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Nabi: What Does Ontario’s Election Mean for our Cities?

September 6, 2011

With the release of the Liberals’ platform on Monday, the election race in Ontario has finally begun in earnest. The latest polling shows a tightening between all parties, with the NDP and Greens enjoying a boost of support. The Tories, meanwhile, are trying to wrestle the centre away from the Liberals. It’s certainly shaping up to be a close contest, and with only 8 per cent of respondents undecided, the parties have their work cut out for them to win votes.

That said, the most important issues in this election will be about more than education, healthcare, and HST. Many of the public services that Ontarians use every day are provided by municipal governments. So what will this election mean for Ontario’s cities?

The capacity of municipalities to provide services and balance their books is largely dependent on policies set by the province. After all, municipal governments don’t actually have any recognized status in the Canadian constitution. Municipalities exist only at the discretion of the provincial government, as we saw in 1998 when under Mike Harris, Toronto’s boundaries were expanded to absorb its surrounding suburbs.  

Municipal services have recently become a hot-button issue, with hundreds descending upon Toronto City Hall to protest service cuts by the Rob Ford administration. The irony is that cities actually have very few tools to gather revenue, so even without Rob Ford-style leaders, the result of October’s election could spell doom for city-run services such as affordable housing, waste management, nursing homes, and public transit.

The transportation and public works infrastructure that keeps our economy going is largely owned and maintained my municipalities. But transfers from the province are necessary to keep those operations in the black.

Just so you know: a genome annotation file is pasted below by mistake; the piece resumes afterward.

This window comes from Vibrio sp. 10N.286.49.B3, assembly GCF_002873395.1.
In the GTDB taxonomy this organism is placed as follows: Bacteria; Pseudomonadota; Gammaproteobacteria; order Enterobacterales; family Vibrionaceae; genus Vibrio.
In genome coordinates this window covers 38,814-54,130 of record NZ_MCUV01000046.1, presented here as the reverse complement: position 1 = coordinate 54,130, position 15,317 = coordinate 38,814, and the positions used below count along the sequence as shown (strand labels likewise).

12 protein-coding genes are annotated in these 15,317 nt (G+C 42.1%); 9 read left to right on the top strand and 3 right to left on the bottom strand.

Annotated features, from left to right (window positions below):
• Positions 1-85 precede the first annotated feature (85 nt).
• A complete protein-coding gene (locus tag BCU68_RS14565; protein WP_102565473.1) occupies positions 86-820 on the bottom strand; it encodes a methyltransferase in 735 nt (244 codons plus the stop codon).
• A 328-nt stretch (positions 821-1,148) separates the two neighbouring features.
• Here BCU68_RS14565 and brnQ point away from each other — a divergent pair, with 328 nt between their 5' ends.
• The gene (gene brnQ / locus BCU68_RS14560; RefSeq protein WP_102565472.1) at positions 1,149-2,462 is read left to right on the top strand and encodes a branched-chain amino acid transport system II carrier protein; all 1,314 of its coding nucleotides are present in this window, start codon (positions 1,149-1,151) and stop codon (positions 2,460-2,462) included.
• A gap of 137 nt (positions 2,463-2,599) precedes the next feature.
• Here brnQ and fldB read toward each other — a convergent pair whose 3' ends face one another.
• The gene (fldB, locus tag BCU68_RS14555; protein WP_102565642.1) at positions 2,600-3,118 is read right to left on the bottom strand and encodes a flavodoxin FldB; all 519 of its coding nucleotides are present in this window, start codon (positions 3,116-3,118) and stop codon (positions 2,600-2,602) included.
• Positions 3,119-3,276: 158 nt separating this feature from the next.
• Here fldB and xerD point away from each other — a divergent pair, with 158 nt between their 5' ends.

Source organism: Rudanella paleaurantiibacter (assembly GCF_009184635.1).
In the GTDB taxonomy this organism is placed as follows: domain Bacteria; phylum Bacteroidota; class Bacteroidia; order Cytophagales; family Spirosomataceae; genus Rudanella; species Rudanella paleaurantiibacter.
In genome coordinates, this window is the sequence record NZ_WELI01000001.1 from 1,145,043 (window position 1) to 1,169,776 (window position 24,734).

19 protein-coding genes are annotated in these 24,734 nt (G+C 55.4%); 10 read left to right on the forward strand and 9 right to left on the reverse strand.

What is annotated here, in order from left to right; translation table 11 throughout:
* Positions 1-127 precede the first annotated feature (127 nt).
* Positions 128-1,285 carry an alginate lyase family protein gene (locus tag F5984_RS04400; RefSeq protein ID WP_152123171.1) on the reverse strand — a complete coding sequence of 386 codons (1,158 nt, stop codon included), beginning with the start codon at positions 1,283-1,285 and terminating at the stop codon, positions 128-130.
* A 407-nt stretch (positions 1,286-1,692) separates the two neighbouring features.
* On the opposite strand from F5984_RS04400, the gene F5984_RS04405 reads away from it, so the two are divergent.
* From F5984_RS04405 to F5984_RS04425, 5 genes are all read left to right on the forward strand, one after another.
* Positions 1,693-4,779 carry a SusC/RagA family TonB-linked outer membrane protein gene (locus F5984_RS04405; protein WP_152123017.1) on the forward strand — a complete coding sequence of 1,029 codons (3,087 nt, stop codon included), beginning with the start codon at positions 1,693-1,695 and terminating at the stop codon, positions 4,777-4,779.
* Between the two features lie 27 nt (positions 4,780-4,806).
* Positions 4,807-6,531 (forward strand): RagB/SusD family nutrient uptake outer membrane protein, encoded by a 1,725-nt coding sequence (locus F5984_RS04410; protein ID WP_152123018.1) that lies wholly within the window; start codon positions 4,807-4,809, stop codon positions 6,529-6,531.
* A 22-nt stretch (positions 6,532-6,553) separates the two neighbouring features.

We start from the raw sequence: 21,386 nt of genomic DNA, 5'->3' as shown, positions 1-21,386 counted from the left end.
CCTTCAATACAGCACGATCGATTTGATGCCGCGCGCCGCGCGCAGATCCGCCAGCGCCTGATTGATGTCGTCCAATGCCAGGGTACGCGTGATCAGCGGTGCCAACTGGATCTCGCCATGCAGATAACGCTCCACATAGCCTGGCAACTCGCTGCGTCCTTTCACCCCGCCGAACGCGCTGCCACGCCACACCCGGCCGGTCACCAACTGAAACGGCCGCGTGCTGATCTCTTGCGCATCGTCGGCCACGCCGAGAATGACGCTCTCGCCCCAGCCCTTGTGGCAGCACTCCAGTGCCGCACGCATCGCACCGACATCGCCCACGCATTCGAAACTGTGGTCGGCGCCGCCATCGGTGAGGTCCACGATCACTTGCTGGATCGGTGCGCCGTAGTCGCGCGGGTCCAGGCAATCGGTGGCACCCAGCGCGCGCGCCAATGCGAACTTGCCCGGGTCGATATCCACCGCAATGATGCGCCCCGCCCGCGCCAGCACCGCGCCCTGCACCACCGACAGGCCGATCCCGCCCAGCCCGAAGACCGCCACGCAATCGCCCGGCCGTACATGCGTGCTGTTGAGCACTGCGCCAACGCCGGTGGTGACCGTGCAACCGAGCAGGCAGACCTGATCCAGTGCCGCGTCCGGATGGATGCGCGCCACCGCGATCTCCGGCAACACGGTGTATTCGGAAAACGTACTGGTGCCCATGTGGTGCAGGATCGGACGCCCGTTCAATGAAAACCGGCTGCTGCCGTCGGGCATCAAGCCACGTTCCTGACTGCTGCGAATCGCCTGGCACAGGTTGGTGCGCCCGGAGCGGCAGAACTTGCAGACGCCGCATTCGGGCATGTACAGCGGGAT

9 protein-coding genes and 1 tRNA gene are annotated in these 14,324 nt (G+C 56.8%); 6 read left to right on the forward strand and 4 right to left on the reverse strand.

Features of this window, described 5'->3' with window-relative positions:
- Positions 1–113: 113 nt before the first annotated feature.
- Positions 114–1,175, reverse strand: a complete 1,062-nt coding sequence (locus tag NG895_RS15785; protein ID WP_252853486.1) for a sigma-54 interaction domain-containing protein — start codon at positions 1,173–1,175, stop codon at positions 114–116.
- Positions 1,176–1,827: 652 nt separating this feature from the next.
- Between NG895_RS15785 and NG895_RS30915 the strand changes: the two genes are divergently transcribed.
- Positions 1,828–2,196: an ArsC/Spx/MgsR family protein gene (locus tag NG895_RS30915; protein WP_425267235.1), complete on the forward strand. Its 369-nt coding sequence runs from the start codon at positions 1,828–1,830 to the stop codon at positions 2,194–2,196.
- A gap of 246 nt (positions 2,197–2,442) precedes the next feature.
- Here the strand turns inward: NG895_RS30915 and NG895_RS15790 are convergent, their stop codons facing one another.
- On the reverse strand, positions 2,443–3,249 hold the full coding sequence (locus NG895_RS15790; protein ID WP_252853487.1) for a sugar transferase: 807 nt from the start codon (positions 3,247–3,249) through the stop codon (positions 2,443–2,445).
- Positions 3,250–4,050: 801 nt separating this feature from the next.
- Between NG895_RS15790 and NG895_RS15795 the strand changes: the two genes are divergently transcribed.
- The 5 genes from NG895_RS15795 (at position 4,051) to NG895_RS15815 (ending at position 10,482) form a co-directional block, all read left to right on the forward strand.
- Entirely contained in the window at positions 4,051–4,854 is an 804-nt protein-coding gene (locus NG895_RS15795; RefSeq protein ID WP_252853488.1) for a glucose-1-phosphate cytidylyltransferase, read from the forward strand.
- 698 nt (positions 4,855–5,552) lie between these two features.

That’s why one of the key demands of the Association of Municipalities of Ontario (AMO) has been the elimination of downloading – the transfer of responsibility for provincial programs to municipalities. The government’s policies on downloading and uploading will essentially dictate municipal budgets for the next four years, so you can see why it’s important for voters to make the connection between provincial policies and municipal services.

According to AMO, Ontario has the highest municipal property tax rate in Canada. But even with this high tax rate, municipalities can’t afford the services they provide, plain and simple. Nowhere is this more obvious than in the expansion of public transit.  Toronto, York Region, Mississauga, Hamilton, and Kitchener-Waterloo are all moving forward with new rapid transit projects that will be impossible to fund from the municipal tax base alone. Provincial investment is needed to make that happen, and each party wants to approach it in a slightly different way.

The Liberals and Greens will set aside gas tax revenues to fund transit projects. The PC Party will do the same, but allow those funds to be used for road expansions as well. The NDP is proposing instead to subsidize the ongoing operating costs for transit.

The provincial government may not be the public face of the services we use every day, but it certainly works behind the scenes, making or breaking municipal programs with its funding decisions. When you vote on October 6th, remember that this is not just a provincial election. In many ways, it is also a municipal one.

One Comment leave one →
  1. September 22, 2011 6:08 pm

    can you leave a eisier message for kids pls……. im begging u

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